How to Prevent Infection in Wounds
Clean and Treat Cuts Right Away - It is the Most Effective Way to Prevent Infections
Prevent Minor Injuries from Becoming Infections
Whenever you have an injury that breaks the skin, such as a cut, gash or puncture wound, you are in danger of having it become infected. If this happens, the wound will become swollen and red, and might even get warm or throb with pain. Sometimes there is pus. Left untreated, you could develop a fever and become seriously ill. In extreme cases, red streaks could even shoot up the skin on your body towards your heart. Infections are serious, and should be avoided whenever possible. So, how do we prevent this from happening?
The first and most important thing you should do when injured is to wash the area thoroughly with soap and water. Nearly any soap will remove the dangerous bacteria. Make sure you remove any visible dirt. Soak the wound in water for a few minutes, if necessary, to remove any loose dirt. This action is so simple, and yet many people look at a minor cut or scratch and tell themselves “it will be OK.” Neglecting to wash a wound is a common reason for it to become infected.
Second, although some people like to pour alcohol or hydrogen peroxide over a wound, it is usually not necessary. Antibiotic ointments (such as Neosporin) will help kill most remaining germs. Alcohol and hydrogen peroxide can sometimes even do further damage to the injured area. If you have washed the injury thoroughly, an antibiotic ointment is the gentlest and safest way to give yourself additional protection from infection. Remember, the most important action you have already taken was to thoroughly wash the injury.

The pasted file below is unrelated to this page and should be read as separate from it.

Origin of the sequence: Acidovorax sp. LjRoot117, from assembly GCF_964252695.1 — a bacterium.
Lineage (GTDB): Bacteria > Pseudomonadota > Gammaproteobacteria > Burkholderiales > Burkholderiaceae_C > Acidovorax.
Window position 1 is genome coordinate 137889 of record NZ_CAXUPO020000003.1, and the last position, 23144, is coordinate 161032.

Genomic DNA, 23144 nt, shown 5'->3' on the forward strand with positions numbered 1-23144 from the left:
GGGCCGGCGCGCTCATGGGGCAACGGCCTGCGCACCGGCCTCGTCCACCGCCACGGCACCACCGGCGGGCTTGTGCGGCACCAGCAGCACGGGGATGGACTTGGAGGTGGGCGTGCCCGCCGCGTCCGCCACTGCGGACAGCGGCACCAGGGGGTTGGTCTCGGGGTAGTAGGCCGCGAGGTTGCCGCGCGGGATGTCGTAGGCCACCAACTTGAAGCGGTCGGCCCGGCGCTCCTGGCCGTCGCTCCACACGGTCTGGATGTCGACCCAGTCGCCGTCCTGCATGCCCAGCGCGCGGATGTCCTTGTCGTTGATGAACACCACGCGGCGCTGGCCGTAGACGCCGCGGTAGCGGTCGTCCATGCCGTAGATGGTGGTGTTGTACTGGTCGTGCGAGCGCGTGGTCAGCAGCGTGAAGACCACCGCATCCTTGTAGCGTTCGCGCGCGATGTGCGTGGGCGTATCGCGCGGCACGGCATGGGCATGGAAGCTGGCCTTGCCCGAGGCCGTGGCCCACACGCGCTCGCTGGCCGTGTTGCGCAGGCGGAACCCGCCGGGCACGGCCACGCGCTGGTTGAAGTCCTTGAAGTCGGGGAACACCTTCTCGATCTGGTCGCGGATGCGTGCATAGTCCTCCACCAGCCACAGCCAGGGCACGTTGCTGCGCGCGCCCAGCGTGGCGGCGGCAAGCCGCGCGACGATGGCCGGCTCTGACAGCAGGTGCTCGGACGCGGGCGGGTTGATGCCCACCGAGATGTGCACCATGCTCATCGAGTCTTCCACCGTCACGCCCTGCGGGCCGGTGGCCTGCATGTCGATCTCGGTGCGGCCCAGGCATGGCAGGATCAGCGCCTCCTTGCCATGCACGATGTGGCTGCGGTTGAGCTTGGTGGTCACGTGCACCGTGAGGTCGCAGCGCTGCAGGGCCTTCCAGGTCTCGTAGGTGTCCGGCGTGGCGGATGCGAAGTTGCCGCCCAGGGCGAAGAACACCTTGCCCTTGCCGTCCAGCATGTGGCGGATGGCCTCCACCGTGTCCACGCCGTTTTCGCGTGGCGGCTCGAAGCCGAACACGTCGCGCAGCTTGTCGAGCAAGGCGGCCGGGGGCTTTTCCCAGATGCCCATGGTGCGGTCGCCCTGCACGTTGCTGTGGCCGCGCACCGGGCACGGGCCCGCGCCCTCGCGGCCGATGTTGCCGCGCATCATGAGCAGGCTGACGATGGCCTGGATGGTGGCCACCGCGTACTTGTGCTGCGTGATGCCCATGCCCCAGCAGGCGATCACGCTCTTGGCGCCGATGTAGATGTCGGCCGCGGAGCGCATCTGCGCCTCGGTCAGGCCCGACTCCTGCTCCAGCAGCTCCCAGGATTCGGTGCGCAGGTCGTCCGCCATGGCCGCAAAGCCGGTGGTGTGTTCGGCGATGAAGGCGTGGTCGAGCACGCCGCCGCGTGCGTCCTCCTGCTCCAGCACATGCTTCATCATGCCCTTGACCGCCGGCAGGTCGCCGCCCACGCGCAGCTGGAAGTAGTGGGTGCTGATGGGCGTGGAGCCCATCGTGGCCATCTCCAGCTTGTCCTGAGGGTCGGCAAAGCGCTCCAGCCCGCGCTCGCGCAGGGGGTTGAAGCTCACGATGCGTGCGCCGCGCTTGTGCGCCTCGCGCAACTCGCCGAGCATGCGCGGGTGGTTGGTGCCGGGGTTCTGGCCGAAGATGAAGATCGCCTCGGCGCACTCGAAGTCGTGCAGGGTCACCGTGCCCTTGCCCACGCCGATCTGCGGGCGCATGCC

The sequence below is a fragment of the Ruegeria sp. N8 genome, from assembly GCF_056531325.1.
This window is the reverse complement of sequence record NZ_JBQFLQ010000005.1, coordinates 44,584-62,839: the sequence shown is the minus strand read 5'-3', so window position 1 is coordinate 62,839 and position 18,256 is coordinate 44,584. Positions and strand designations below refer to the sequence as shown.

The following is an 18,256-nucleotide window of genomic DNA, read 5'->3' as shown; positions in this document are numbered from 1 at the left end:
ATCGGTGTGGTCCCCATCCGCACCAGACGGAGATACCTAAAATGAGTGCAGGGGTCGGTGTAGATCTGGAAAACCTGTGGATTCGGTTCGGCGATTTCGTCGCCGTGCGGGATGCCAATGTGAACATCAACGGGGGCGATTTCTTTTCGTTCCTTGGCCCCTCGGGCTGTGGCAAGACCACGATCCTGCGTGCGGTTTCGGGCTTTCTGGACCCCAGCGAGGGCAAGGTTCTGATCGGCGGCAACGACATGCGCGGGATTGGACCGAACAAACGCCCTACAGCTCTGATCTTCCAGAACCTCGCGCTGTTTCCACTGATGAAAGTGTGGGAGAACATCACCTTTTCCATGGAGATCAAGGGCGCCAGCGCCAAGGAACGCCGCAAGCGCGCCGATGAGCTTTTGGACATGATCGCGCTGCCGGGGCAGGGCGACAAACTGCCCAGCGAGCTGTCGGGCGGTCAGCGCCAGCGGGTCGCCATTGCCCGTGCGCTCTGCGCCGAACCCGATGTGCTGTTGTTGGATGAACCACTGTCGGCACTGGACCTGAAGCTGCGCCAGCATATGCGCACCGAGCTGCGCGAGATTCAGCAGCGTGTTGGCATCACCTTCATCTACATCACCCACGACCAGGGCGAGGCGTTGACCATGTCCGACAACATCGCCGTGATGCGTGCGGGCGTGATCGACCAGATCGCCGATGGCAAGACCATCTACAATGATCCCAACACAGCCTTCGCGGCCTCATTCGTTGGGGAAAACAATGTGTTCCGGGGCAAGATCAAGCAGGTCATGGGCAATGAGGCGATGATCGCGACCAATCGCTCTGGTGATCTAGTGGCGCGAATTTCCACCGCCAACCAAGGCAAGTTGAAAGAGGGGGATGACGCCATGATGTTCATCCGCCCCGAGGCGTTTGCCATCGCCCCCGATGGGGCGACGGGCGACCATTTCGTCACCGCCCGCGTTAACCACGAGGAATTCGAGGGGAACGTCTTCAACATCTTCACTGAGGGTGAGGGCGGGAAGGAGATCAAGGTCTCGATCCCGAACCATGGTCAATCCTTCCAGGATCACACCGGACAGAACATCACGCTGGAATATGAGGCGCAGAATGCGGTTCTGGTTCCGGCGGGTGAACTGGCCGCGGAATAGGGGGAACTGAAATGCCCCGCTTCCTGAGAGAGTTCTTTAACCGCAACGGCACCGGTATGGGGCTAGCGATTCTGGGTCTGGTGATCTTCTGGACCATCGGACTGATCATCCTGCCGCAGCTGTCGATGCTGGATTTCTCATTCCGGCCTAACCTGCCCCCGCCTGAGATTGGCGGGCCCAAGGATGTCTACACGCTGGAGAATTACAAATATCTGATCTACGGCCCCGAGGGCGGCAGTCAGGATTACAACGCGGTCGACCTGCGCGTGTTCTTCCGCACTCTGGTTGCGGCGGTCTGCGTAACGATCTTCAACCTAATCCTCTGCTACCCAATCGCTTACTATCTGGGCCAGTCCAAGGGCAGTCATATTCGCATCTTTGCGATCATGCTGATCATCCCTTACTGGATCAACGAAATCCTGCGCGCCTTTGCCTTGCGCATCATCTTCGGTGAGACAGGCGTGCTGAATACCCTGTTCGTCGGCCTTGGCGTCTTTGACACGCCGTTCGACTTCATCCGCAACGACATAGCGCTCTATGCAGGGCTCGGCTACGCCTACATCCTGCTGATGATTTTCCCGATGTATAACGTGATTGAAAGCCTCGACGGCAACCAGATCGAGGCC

Unless you have a compromised immune system, your body should be perfectly capable of healing most minor injuries. However, if your immune system is compromised or you happen to get exposed to a "super-bug," you will need to see a doctor and get antibiotics. In some extreme cases, it could save your life.
Keep a First Aid Kit Handy to Treat Wounds
Everyone needs a First-Aid kit. You should have one in your home, your car and with your camping equipment. Make sure it has the materials you will need to clean an injury and prevent infection.
Get a Tetanus Immunization
Long before you are ever injured, you should have had a tetanus immunization. In fact, as a precaution, try to make sure that your tetanus immunization is updated every 5 to 10 years. This will protect you against this very serious illness, when you are injured.
Notice that I said “when you are injured.” Virtually every human being is going to be cut, scratched or injured at some point. Keeping your tetanus immunization up-to-date is a sensible way to take care of your heath.
The next time you have a physical examination, ask your doctor about updating your tetanus shot. When you are injured, you are much less likely to develop a serious problem, especially if you take the time to clean and treat the injury.
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Antibiotic cream is one of the best ways to treat an injury ... once you have carefully cleaned it.
When to See a Doctor
If, despite all your best efforts, you still see signs of infection such as redness, swelling, pus, or streaking on the skin, continue to keep the injured area clean and apply antibiotic ointment regularly.
If the infection does not improve within a day or two, gets worse, or you develop a fever, seek medical attention quickly. At this point, it is likely that you will need antibiotics to cure the infection. You may even have picked up a serious infection that could require more drastic medical intervention, even hospitalization. In fact, you could even die or lose a limb if you do not get help. A doctor can determine the best course of action.